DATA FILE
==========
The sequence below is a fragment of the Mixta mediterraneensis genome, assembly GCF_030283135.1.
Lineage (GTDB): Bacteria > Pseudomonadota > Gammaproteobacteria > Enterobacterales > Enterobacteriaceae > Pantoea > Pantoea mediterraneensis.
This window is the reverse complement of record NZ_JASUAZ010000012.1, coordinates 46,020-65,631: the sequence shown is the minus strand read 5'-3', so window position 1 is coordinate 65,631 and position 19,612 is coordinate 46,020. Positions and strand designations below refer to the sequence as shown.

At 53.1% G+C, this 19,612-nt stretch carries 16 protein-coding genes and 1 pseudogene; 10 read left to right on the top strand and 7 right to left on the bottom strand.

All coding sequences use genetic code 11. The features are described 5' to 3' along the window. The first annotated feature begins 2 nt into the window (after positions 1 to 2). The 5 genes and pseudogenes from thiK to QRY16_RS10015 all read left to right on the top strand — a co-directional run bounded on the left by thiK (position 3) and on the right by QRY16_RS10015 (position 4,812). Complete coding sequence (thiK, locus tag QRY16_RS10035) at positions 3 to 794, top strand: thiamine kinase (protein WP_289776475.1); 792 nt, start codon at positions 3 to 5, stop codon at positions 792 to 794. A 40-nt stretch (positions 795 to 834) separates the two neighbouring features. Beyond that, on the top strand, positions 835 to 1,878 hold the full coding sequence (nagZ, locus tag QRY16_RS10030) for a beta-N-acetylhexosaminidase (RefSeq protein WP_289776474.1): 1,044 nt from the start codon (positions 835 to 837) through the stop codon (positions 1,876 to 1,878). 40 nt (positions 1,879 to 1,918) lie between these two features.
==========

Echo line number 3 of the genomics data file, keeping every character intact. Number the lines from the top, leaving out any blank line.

This window is the reverse complement of record NZ_JASUAZ010000012.1, coordinates 46,020-65,631: the sequence shown is the minus strand read 5'-3', so window position 1 is coordinate 65,631 and position 19,612 is coordinate 46,020. Positions and strand designations below refer to the sequence as shown.